Unusual Revolvers

Gallery opened 8 March 2021

Updated: 15 April 2021

Yet more on 30-shot revolvers added

Index added
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There are many guns that can be considered 'unusual'. The classic book on the subject is Lewis Winant's 'Firearms Curiosa', published in 1956 by Arco Publishers. In more modern times, all sorts of odd firearms can be found by Google, or on YouTube. I am therefore being severely selective here, as this page only deals with revolvers capable of firing an unusually large number of shots without reloading.

Let me say at once that I am by no stretch of the imagination am I a firearms expert; if I get something wrong do please tell me.

We immediately face the question of what is 'an unusually large number'. Let us see:

7-shot revolvers are not unusual, you can buy them today (if you live in the USA, anyway) from Smith & Wesson and Taurus

8-shot revolvers are not unusual, likewise you can buy them from Smith & Wesson and Taurus.


Left: A nine-shot 0.22 revolver by Ruger

The cartridge is 0.22 WMR (Winchester Magnum Rimfire) also known as 0.22 Magnum. The .22 WMR is larger than the more popular .22 Long Rifle (LR), both in diameter and length. According to Wikipedia, the cartridge is used for hunting only. This site is unimpressed with its potential to stop people.

You can see it on the Ruger site. And here is a review of the gun.


Left: A ten-shot 0.22 revolver by Ruger

This picture is a still from a YouTube video uploaded in 2015. You can see it on the Ruger site.

The cartridge is 0.22 LR (Long Rifle) According to Wikipedia "...a .22 LR bullet is easily capable of killing or injuring humans." However it also says "As a defensive cartridge, it is considered inadequate by many,"


The very odd Dardick revolvers (see below) were made in 11-shot and 15-shot versions.


Left: A twelve-shot revolver

9mm (0.35 in) calibre pin-fire. According to Taylerson, it had a spring safety-catch

The loading/ejection gate is to the left of the cylinder, and the ejector rod is under and to the side of the barrel. Note that the centre of the cylinder has been machined out to reduce weight.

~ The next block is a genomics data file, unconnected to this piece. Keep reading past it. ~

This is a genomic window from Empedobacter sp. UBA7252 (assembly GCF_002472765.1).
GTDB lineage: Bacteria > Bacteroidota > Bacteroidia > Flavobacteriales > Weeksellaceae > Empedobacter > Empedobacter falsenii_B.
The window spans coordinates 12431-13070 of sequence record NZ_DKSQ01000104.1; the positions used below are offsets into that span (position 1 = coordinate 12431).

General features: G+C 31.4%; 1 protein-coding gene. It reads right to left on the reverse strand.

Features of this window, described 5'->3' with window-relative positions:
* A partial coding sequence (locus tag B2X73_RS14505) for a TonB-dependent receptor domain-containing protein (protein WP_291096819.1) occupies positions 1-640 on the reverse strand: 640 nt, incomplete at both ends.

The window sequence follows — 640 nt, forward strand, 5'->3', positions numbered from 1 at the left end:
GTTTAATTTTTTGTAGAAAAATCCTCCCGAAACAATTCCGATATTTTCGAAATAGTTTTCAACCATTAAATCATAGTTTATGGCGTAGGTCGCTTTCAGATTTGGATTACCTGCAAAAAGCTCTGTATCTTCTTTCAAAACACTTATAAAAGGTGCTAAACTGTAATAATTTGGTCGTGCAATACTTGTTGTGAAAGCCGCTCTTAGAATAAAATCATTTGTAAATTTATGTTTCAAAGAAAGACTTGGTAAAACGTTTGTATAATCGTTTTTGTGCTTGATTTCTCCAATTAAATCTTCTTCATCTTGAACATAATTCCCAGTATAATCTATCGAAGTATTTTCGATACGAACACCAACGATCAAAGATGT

The gun has Birmingham proof marks, but otherwise is marked only 'No 1000' which suggests a prototype.

The scale presumably represents 3 inches.


Left: A fifteen-shot Dardick gun: 1958

Probably the least unusual thing about Dardick guns is the number of rounds they hold. The Dardick gun had a 3-chamber cylinder, which was replenished from a fixed magazine in the butt. This could be reloaded one round at a time or with a stripper clip via hinged gate just below the cylinder. Perhaps the oddest feature was the rounds, which were triangular, and called 'trounds'. The gun had other features, such as an open chamber when firing and a pre-stressed frame. The design was patented by in Dardick 1958. It had interchangeable barrels and could fire either 0.38 centerfire or 0.22 rimfire rounds.

The Dardick revolvers were a commercial failure.

There is an excellent account of the Dardick gun in Wikipedia. There is some more info from Guns & Ammo.


Left: A sixteen-shot HDH revolver: 1875-1890

This revolver was recently sold at auction. This was the auctioneer's description:

"Date: 1875-1890. Provenance: Belgium. Octagonal barrel with fore-sight, rifled. Calibre 0. 22 sixteen-shot cylinder, frame marked 'HDH', 'CAL22' and with stamps 'Z' and 'R'. Loading gate, trigger-guard with finger support, wooden micro-checkered grip scales. Length 27.5 cm."

HDH was the Belgian firm of Henrion, Dassy & Heuschen (HDH) who made revolvers based on their 1910 patent in various calibers; 6.35 mm, 6.5 Velodog, and 7.65 mm. Only the largest calibre version had 16 shots; the two smaller calibres had 20 shots. The cartridges were held in two concentric rings, staggered so the double hammer only fired one chamber at a time. This sounds so much like the earlier Lefaucheux that one wonders how they got a patent.

Just possibly you're wondering what on earth a Velodog cartridge was. Fear not, it has a Wikipedia page. It was invented especialy for cyclists (velo) to defend themselves against dog attacks. The name is a compound of "velocipede" and "dog".

HDH has a Wikipedia page.

The price the gun sold for is unknown, but the pre-auction Estimate was €400 - €800.


Left: A eighteen-shot triple-barreled revolver

This is a relatively famous revolver. The marking 'Pistola con Caricato' indicate that the revolver was made in Italy. Caricato is an Italian word meaning either "stuffed" (as in farce/farci in the French?) or "caricature", which seems to indicate it was not meant to be a serious weapon. Probably it was a bit of fun for a wealthy gun enthusiast.

The cylinder holds eighteen 6.35 x 16 mm cartridges. I am not entirely sure if this is equivalent to the 0.25 ACP (Automatic Colt Pistol) round. These are the lowest power standard cartridges still made, apart from the rimfire .22 short. Note the relatively thin metal at the outside of the cylinder, suitable only for a low-power cartridge.

The gun has four firing modes plus a safety setting that prevents the hammer from hitting any firing pin. A selector button on the left side of the gun allows the shooter to choose which of the three barrels will fire; the fourth mode fires all three barrels at once for each pull of the trigger, for when you really mean business. There is more information here.

The gun is believed to be currently owned by a Russian collector.